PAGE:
But what struck me was not only the care those nurses at Wilkes-Barre General Hospital showed my Dad, it’s how they engaged with me and my mom. We’re going to the hospital everyday, staying for hours. So much, so often, you start to figure out the shifts, and know who would be there before you even arrived. They were the friendly face when your loved one has tubes coming out of him. They’re they one you talk with, hoping for an encouraging word about Dad. As much as their knowledge is required for your loved one, their compassion and personality means just as much for the relative or caregiver.

About five years ago, I had the pleasure of shooting a story about a local nurse. I’m a bit hazy now on what the whole story was – heck, it could have been for Nurses Week as well. But I got the chance to spend the morning with Katie, watch her go through a part of her day. I saw the compassion she did show to her patients…all the while flipping the switch to speak professionally with a doctor or grind through the mound of paperwork she always seemed to be getting back to.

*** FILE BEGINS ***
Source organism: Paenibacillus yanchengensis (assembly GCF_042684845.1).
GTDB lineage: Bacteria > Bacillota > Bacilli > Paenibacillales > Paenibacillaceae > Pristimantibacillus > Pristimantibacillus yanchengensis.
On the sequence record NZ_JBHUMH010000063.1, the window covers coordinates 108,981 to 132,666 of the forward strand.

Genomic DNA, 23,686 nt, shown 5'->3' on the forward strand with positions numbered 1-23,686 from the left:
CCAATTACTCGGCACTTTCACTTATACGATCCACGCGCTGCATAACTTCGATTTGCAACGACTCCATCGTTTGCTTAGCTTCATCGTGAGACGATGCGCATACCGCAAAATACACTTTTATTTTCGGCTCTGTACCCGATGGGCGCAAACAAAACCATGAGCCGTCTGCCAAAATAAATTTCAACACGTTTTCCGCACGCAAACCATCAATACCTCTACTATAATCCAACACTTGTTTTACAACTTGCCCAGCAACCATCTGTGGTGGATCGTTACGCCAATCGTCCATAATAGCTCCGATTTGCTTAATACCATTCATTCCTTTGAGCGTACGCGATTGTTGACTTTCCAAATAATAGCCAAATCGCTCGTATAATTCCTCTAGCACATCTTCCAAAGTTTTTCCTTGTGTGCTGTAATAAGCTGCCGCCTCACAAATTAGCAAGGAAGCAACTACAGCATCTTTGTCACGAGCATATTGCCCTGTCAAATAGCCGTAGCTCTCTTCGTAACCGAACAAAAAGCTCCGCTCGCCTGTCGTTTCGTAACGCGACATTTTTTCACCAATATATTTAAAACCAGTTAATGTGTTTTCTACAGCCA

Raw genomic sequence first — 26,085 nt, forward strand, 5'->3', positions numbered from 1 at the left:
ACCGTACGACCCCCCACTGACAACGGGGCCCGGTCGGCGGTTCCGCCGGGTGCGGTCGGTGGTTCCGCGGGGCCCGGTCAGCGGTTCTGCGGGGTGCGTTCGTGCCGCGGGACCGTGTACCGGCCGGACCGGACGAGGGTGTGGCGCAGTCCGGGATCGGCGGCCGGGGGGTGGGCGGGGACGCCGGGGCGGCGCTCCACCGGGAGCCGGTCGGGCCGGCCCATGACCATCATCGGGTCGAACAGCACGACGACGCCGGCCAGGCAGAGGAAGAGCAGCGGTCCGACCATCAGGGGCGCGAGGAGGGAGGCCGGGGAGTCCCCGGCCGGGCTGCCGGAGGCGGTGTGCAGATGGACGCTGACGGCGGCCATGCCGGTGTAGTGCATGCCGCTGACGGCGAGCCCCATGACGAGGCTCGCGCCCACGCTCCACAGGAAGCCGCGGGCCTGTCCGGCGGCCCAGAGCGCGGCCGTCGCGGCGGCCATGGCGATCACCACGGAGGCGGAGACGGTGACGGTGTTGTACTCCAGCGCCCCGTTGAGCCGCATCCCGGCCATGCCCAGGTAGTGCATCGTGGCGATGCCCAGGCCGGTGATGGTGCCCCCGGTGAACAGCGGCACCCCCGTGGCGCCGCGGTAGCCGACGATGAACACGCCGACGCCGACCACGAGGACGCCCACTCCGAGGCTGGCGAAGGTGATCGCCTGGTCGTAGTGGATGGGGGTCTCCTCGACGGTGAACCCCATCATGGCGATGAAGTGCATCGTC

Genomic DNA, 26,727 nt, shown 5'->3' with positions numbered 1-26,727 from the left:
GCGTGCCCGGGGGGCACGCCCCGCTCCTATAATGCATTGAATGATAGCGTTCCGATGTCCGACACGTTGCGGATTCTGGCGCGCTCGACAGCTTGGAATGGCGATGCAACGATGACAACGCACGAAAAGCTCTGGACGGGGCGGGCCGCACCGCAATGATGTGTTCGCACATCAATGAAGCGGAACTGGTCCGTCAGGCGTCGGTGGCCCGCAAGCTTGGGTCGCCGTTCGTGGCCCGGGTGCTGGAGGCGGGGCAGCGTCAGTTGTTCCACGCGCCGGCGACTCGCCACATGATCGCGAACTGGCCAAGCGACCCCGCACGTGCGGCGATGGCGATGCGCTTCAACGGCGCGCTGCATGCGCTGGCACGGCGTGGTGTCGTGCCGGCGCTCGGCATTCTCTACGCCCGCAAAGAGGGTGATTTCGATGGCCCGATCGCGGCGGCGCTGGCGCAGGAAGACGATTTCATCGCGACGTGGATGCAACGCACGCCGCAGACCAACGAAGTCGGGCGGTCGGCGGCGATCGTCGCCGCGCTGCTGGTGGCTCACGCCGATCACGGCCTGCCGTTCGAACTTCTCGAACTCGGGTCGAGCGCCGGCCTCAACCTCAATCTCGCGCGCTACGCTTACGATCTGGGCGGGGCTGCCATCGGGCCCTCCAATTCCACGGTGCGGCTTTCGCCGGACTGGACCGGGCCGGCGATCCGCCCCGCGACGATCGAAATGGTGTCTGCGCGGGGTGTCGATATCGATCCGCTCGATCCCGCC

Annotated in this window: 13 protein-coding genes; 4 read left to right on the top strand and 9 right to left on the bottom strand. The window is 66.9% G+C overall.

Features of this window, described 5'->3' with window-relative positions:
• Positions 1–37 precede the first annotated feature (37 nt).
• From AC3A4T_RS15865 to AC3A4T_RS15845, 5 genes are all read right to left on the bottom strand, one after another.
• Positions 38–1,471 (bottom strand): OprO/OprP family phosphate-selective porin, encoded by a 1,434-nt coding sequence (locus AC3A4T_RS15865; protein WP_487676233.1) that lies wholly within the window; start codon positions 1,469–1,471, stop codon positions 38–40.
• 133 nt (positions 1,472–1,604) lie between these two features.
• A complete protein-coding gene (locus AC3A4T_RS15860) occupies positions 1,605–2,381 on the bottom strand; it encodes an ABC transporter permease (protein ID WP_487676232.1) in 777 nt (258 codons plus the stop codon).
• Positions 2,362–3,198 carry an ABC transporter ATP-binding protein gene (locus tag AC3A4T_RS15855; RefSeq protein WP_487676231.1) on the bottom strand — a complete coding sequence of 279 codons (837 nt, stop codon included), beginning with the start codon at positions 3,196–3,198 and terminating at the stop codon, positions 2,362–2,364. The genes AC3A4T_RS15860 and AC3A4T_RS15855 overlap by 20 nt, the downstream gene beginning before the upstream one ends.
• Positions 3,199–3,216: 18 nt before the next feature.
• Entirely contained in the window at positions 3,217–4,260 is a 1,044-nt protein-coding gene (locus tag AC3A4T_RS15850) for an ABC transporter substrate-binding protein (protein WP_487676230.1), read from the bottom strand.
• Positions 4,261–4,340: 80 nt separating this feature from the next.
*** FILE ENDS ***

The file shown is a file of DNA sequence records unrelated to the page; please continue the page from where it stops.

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We’ve had some nurses in our family, but I just don’t hear about too many people pursing that vocation anymore. Everyone, it seems, wants to get into digital media or something like that.

But god help us if we lose those folks with the passion to do those jobs that really need to get done – the cops and firemen and nurses and doctors. Where will we be?

Just before leaving Katie’s floor, I wanted one last “hero image”. A quick and dirty portrait with my Canon Speedlight, but I think I got it.

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So, thanks to all the nurses out there. While you deserve more than a week of recognition for the work you do, you also deserve your gratitude.